To him (Mars), when they have determined to engage in battle, they commonly vow those things which they shall take in war. When they have conquered, they sacrifice whatever captured animals may have survived the conflict, and collect the other things into one place. In many states you may see piles of these things heaped up in their consecrated spots; nor does it often happen that any one, disregarding the sanctity of the case, dares either to secrete in his house the things captured, or take away those deposited; and the most severe punishment, with torture, has been established for such a deed.


The few deities that Caesar mentions indicate that the Druids he encountered were using a mix of Indo-European and ancient Druid deities just like the Romans. Caesar gives them their Roman names however, so we do not really know what the Celtic Druids actually called them.

By the classical era both Greek and Roman cultures no longer believed in reincarnation except in special cases. Her Hercules captures Cerberus, the guard dog to the gates of the underworld, allowing at least one spirit (Theseus) to come back to the living before Cerberus was returned to its place.

Gallic War Book 6, Chapter 18: Gauls Descended from God Dis

(May 5, 2024)

All the Gauls assert that they are descended from the god Dis, and say that this tradition has been handed down by the Druids. 

For that reason they compute the divisions of every season, not by the number of days, but of nights; they keep birthdays and the beginnings of months and years in such an order that the day follows the night. 

Among the other usages of their life, they differ in this from almost all other nations, that they do not permit their children to approach them openly until they are grown up so as to be able to bear the service of war; and they regard it as indecorous for a son of boyish age to stand in public in the presence of his father.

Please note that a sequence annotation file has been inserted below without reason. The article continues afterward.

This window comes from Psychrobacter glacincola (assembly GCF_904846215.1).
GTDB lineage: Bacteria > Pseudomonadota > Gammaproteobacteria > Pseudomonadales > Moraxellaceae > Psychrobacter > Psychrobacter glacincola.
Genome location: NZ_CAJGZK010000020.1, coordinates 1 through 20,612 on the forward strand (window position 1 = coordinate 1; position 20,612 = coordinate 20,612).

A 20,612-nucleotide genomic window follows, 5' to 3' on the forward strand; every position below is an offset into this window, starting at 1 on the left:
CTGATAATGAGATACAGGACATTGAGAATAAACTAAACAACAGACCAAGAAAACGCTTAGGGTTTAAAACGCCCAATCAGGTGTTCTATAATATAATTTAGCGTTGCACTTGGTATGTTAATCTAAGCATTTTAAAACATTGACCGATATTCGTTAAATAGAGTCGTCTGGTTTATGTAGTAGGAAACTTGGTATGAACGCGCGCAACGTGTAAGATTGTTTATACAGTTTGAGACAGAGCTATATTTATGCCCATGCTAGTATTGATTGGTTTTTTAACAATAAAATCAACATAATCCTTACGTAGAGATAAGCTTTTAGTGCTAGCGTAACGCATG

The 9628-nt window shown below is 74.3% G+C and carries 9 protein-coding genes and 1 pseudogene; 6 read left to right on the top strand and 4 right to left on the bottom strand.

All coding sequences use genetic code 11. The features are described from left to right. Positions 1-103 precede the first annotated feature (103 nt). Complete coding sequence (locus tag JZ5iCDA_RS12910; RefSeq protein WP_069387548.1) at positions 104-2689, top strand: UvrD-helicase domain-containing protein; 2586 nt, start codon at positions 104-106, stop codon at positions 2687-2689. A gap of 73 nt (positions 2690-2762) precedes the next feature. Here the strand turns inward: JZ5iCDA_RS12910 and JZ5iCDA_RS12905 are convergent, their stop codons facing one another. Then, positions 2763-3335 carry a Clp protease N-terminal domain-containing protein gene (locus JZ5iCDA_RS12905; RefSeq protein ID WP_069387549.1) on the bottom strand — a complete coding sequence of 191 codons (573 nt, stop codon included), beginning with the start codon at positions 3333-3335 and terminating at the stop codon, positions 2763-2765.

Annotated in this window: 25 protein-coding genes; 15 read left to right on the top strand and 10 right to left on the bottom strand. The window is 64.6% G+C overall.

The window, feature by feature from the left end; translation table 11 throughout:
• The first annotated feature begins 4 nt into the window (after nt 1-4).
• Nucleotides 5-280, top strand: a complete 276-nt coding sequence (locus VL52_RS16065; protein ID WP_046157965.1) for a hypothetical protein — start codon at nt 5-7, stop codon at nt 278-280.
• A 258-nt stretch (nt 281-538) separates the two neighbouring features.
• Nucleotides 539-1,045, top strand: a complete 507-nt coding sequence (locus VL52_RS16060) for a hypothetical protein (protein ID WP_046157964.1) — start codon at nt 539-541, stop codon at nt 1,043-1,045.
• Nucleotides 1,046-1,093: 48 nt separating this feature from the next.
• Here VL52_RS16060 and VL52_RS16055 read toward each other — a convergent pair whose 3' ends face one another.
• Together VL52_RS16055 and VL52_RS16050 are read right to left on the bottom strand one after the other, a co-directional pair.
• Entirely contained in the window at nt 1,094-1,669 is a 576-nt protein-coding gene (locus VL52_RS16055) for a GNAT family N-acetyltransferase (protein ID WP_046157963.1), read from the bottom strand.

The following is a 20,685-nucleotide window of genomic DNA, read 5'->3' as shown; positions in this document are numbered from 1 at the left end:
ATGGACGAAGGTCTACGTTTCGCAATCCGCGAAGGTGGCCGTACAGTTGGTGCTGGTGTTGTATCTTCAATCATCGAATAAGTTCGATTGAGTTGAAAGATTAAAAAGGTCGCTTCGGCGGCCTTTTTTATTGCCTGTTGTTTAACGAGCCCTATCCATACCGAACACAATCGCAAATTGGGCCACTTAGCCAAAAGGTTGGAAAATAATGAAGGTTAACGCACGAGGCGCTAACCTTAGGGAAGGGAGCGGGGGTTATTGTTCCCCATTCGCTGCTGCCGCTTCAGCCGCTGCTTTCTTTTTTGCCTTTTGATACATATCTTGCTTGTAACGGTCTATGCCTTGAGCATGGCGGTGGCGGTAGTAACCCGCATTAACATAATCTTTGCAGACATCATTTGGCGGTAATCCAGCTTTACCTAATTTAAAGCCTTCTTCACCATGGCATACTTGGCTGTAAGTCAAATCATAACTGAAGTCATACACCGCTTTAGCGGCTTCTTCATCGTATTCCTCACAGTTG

The pre-classical Romans has a god called "Dis Pater" meaning "Father Dis." In 249 BC and 207 BC, the Roman Senate under senator Lucius Catellius ordained special festivals to appease Dis Pater and Proserpina (Greek Persephone). Dis was the god which brought the souls out of the underworld up to the earth plane to be reborn, that is, to be revealed by the goddess Asher (Greek Demeter, Roman Luna). He later would be confused with Pluto as the god of the underworld when the idea of reincarnation fell out of favor during the classical era. In classical era Greek and Roman myths, souls only returned from the dead in a few special cases aided by Herakles or Orpheus. 

The god Dis is epithet for the Druid life manifestation god Yahu. The word "Dis"  comes from the Druid-Akkadian word Du with a Latin noun ending (declension) /s/. The Druid-Akkadian dictionary entry is:

D [Akkadian] manifested-life-forms, life manifester (noun), to manifest life, to form life (verb) - Invisible “platonic” life forms need to be filled and stuffed with matter in order to be  manifested on earth. First the life manifester triggers this filling which is then revealed by the complementary feminine power (goddess Asher). Life-Manifester also seems to be an epithet for the god Yahu.